James Wiseman's eligibility: Explaining the NCAA questions on Penny Hardaway, Memphis basketball star

Sporting News

James Wiseman entered the University of Memphis this year as the Tigers’ highest-rated basketball recruit since Derrick Rose a dozen years earlier — and as the heart of a promised revival of the school’s once-great program.

Before he could even take the court for the Tigers, though, Wiseman became tangled in an eligibility case that could have lasting repercussions for the NCAA or Memphis, or both.

Here's everything you need to know about Wiseman’s eligibility fight — and what it means for all parties going forward.

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MORE: James Wiseman loses eligibility battle with Tennessee HS association

Why is James Wiseman’s eligibility in question?

In 2017, Hardaway — according to the University of Memphis — provided $11,500 to Wiseman’s mother, apparently to assist in her family’s move from Nashville to Memphis. Once there, James enrolled at East High, where Hardaway was the head coach until the spring of 2018, when he left to become the Tigers' head coach.

According to the university, Wiseman was unaware of the payment.

The NCAA informed Memphis on Oct. 31 that this exchange of money was considered a violation of the organization’s recruiting rules, and that Wiseman would not be eligible to compete for the Tigers.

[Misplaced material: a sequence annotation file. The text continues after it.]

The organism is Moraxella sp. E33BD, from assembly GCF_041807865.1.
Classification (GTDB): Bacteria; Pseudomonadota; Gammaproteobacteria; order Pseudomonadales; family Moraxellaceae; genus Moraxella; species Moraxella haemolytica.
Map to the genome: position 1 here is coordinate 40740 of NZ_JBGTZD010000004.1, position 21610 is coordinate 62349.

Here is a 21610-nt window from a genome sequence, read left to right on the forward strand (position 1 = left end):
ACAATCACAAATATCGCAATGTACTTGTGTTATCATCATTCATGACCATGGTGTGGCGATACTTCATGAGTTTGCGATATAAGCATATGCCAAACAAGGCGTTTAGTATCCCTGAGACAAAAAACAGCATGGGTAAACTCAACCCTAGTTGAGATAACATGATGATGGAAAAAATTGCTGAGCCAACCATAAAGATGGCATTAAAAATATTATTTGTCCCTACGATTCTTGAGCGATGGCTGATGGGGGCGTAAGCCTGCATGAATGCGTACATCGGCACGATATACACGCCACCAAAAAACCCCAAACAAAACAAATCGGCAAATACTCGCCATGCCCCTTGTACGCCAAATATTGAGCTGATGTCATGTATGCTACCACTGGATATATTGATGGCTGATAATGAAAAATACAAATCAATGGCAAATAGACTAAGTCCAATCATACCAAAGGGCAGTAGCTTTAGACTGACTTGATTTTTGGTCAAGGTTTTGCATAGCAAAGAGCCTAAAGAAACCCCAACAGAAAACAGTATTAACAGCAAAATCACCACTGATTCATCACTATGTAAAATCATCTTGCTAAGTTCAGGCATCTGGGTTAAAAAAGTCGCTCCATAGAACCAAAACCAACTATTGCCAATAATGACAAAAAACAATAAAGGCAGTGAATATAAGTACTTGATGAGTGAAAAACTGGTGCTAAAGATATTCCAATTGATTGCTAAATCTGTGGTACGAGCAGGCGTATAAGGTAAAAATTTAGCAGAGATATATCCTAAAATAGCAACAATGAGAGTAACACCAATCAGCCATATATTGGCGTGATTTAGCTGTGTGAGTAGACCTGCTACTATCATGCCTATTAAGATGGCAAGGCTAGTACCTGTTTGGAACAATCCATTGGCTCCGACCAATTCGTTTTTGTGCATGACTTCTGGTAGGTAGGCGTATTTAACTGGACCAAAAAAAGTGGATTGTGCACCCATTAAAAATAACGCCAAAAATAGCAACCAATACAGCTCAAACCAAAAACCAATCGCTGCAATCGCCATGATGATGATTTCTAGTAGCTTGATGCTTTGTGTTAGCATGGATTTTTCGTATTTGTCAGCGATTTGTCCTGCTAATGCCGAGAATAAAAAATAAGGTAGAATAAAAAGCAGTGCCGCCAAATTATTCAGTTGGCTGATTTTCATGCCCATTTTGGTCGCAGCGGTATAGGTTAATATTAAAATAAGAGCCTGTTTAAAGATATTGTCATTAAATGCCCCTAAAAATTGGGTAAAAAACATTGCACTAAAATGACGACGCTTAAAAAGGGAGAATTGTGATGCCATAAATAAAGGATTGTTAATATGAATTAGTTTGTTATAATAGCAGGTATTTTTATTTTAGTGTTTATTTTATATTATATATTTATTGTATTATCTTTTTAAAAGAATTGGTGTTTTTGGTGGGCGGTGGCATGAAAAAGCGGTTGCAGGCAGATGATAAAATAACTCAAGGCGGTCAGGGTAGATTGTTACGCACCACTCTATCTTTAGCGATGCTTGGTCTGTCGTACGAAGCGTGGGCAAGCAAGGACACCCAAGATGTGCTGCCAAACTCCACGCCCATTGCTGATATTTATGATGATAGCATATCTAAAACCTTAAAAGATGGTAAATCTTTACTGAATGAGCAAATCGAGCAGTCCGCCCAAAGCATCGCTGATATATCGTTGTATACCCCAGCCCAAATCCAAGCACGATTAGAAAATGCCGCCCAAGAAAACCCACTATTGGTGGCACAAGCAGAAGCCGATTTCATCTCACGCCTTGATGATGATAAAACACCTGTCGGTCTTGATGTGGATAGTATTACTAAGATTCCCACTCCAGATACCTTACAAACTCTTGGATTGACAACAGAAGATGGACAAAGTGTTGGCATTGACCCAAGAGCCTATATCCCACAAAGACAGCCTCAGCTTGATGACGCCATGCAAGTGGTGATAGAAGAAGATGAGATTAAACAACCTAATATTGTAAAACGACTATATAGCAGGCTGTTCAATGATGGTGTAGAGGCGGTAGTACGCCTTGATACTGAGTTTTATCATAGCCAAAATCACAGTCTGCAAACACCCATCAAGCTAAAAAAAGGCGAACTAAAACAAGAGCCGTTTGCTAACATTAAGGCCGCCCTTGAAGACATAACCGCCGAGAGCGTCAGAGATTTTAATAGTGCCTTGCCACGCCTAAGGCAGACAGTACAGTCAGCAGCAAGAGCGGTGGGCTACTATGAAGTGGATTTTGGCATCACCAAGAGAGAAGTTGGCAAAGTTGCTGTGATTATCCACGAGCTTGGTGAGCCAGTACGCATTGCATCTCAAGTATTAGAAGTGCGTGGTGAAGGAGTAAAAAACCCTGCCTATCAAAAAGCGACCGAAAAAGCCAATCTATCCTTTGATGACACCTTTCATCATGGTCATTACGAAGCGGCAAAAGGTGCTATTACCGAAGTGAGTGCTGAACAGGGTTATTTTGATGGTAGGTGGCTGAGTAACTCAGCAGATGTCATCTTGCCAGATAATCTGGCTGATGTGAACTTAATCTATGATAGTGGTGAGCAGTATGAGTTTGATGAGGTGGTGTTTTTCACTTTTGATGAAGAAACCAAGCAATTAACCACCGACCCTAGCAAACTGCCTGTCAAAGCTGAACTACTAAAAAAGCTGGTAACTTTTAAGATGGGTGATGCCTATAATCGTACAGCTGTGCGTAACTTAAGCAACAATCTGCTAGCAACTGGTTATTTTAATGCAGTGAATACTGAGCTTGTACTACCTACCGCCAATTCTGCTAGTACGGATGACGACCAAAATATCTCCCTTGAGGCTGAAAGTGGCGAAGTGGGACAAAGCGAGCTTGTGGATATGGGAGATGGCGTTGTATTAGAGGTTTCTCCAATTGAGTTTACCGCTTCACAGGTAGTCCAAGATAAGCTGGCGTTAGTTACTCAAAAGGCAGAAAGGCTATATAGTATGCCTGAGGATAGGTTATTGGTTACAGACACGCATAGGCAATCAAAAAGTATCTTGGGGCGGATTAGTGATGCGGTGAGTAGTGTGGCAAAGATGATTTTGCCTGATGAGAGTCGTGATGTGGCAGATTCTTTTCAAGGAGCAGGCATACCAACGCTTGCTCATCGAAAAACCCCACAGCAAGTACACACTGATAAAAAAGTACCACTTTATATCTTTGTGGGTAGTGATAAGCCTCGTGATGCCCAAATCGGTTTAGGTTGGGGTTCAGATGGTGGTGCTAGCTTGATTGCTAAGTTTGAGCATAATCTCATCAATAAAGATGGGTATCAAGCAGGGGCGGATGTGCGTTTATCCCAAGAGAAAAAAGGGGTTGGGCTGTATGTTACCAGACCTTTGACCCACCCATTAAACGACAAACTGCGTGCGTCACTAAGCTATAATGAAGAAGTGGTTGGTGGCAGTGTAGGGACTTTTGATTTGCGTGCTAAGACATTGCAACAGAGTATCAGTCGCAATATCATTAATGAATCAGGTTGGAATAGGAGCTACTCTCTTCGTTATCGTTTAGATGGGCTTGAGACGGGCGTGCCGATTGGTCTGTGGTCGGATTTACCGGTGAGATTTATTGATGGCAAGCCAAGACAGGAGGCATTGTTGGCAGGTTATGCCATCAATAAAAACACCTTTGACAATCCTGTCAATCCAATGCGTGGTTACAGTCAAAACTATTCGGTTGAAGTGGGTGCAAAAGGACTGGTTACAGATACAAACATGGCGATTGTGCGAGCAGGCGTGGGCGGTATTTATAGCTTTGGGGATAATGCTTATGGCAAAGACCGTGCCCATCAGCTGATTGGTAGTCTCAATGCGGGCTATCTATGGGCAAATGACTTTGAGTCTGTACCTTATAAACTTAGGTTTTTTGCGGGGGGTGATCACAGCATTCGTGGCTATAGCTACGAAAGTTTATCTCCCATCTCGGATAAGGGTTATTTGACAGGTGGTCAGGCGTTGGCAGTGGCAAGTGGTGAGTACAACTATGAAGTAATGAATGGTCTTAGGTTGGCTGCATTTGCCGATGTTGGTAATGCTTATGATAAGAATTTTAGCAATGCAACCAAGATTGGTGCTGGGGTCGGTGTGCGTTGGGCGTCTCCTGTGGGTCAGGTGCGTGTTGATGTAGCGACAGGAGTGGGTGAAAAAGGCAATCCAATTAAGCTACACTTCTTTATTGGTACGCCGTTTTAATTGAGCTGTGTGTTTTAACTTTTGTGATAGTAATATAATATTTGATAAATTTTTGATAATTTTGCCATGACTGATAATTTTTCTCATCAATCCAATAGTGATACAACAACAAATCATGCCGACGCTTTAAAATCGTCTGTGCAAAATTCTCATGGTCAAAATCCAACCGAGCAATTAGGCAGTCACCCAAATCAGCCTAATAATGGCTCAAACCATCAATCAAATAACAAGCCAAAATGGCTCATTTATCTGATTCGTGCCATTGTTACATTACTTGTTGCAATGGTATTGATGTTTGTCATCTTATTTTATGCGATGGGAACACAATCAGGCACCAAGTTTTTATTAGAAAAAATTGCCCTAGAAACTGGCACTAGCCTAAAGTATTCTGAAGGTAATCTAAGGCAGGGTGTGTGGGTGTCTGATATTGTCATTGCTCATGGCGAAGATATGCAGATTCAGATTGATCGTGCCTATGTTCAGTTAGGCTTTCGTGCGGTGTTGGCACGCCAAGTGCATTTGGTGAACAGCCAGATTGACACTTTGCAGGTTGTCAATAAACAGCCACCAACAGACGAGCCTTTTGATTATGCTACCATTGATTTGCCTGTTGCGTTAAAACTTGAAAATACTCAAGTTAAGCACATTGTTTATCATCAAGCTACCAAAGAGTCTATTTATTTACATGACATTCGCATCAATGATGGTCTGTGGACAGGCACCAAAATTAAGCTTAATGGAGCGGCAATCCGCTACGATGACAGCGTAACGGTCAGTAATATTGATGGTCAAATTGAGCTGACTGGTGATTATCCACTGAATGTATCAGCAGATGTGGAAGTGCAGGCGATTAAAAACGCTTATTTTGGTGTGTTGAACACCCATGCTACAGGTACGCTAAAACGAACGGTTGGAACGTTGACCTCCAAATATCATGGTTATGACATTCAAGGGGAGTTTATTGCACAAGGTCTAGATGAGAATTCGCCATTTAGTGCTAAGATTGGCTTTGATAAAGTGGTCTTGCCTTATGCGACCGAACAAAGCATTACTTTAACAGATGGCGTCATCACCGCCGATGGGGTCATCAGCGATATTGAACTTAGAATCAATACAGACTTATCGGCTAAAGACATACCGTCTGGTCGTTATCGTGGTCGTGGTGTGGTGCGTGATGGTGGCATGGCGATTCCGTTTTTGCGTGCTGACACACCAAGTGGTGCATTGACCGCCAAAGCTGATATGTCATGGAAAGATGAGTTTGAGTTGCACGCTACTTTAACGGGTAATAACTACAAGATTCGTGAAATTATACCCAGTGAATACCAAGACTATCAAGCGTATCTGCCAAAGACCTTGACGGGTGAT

Isn’t that kind of obvious? One might think, but according to the lawsuit filed by Wiseman’s attorneys last week, this information was available to the NCAA between January and May. The lawsuit claims the organization in late May approved Wiseman to compete for the Tigers.

One member of Wiseman’s legal team, attorney Blake Ballin, told reporters from the Commercial Appeal (Memphis, Tenn.) that Wiseman would have had other options for competition this winter if it were known that he would be ineligible with the Tigers. (It’s even possible he could have been free to play at another NCAA school).

Instead, Ballin said, Wiseman relied on the initial approval and enrolled at Memphis with the intention to play in the 2019-20 season.

In the latest development on Nov. 14, Memphis and Wiseman's legal team announced the withdrawal of the lawsuit pending the NCAA's resolution on his eligibility. As a result, Wiseman was declared ineligible and will not plan while awaiting reinstatement from the NCAA.

"It has become clear to Mr. Wiseman that the lawsuit he filed last week has become an impediment to the University of Memphis in its efforts to reach a fair and equitable resolution with the NCAA concerning his eligibility status," Wiseman's lawyers wrote in a statement. "Therefore, Mr. Wiseman advised his legal team that he wished to withdraw his lawsuit."

What was Penny Hardaway’s role?

For the purpose of this action, the NCAA deemed Hardaway a booster of Memphis Tigers athletics because he had presented a $1 million donation to the school in 2008 to aid in the establishment of an athletics hall of fame. Many critical of the NCAA’s position have seized upon this designation as specious, given that his donation occurred over a decade ago.

However, the NCAA considers a donor to an athletics department to be a representative of the school’s athletic interest in perpetuity.